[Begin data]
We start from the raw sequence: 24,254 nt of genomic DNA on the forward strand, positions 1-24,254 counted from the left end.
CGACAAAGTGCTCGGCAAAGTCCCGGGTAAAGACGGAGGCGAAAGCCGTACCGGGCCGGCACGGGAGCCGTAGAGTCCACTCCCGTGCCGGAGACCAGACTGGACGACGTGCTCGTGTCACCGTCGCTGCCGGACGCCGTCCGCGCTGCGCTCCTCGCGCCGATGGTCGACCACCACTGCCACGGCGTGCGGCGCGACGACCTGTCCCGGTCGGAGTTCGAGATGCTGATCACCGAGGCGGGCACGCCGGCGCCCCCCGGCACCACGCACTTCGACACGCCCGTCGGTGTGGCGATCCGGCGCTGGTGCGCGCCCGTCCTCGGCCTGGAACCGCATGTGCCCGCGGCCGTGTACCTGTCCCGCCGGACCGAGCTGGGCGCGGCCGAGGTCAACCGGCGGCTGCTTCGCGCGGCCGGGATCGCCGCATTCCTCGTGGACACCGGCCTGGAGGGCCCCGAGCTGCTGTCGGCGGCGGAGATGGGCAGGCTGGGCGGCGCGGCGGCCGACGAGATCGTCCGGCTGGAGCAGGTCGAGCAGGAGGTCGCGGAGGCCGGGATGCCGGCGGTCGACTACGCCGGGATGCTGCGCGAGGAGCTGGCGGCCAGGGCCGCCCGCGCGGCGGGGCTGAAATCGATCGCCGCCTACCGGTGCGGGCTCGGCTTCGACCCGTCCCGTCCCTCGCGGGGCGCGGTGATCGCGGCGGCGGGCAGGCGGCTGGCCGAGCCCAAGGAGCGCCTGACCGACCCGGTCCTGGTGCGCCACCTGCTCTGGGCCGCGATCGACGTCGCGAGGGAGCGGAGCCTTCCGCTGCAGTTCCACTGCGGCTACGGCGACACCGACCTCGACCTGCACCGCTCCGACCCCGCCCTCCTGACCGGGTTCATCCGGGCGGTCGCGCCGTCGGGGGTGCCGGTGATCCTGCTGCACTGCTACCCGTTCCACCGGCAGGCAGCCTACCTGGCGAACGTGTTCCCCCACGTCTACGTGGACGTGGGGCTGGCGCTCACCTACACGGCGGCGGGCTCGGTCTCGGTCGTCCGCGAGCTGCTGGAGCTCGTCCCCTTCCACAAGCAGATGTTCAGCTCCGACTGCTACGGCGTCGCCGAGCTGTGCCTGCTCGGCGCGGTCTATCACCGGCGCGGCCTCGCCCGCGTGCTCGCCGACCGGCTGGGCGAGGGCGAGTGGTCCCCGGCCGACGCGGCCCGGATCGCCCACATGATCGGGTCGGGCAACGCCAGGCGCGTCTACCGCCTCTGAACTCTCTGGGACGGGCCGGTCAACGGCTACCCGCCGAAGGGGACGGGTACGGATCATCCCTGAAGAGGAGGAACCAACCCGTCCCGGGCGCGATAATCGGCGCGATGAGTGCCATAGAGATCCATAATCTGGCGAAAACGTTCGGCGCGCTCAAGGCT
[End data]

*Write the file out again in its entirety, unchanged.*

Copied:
We start from the raw sequence: 24,254 nt of genomic DNA on the forward strand, positions 1-24,254 counted from the left end.
CGACAAAGTGCTCGGCAAAGTCCCGGGTAAAGACGGAGGCGAAAGCCGTACCGGGCCGGCACGGGAGCCGTAGAGTCCACTCCCGTGCCGGAGACCAGACTGGACGACGTGCTCGTGTCACCGTCGCTGCCGGACGCCGTCCGCGCTGCGCTCCTCGCGCCGATGGTCGACCACCACTGCCACGGCGTGCGGCGCGACGACCTGTCCCGGTCGGAGTTCGAGATGCTGATCACCGAGGCGGGCACGCCGGCGCCCCCCGGCACCACGCACTTCGACACGCCCGTCGGTGTGGCGATCCGGCGCTGGTGCGCGCCCGTCCTCGGCCTGGAACCGCATGTGCCCGCGGCCGTGTACCTGTCCCGCCGGACCGAGCTGGGCGCGGCCGAGGTCAACCGGCGGCTGCTTCGCGCGGCCGGGATCGCCGCATTCCTCGTGGACACCGGCCTGGAGGGCCCCGAGCTGCTGTCGGCGGCGGAGATGGGCAGGCTGGGCGGCGCGGCGGCCGACGAGATCGTCCGGCTGGAGCAGGTCGAGCAGGAGGTCGCGGAGGCCGGGATGCCGGCGGTCGACTACGCCGGGATGCTGCGCGAGGAGCTGGCGGCCAGGGCCGCCCGCGCGGCGGGGCTGAAATCGATCGCCGCCTACCGGTGCGGGCTCGGCTTCGACCCGTCCCGTCCCTCGCGGGGCGCGGTGATCGCGGCGGCGGGCAGGCGGCTGGCCGAGCCCAAGGAGCGCCTGACCGACCCGGTCCTGGTGCGCCACCTGCTCTGGGCCGCGATCGACGTCGCGAGGGAGCGGAGCCTTCCGCTGCAGTTCCACTGCGGCTACGGCGACACCGACCTCGACCTGCACCGCTCCGACCCCGCCCTCCTGACCGGGTTCATCCGGGCGGTCGCGCCGTCGGGGGTGCCGGTGATCCTGCTGCACTGCTACCCGTTCCACCGGCAGGCAGCCTACCTGGCGAACGTGTTCCCCCACGTCTACGTGGACGTGGGGCTGGCGCTCACCTACACGGCGGCGGGCTCGGTCTCGGTCGTCCGCGAGCTGCTGGAGCTCGTCCCCTTCCACAAGCAGATGTTCAGCTCCGACTGCTACGGCGTCGCCGAGCTGTGCCTGCTCGGCGCGGTCTATCACCGGCGCGGCCTCGCCCGCGTGCTCGCCGACCGGCTGGGCGAGGGCGAGTGGTCCCCGGCCGACGCGGCCCGGATCGCCCACATGATCGGGTCGGGCAACGCCAGGCGCGTCTACCGCCTCTGAACTCTCTGGGACGGGCCGGTCAACGGCTACCCGCCGAAGGGGACGGGTACGGATCATCCCTGAAGAGGAGGAACCAACCCGTCCCGGGCGCGATAATCGGCGCGATGAGTGCCATAGAGATCCATAATCTGGCGAAAACGTTCGGCGCGCTCAAGGCT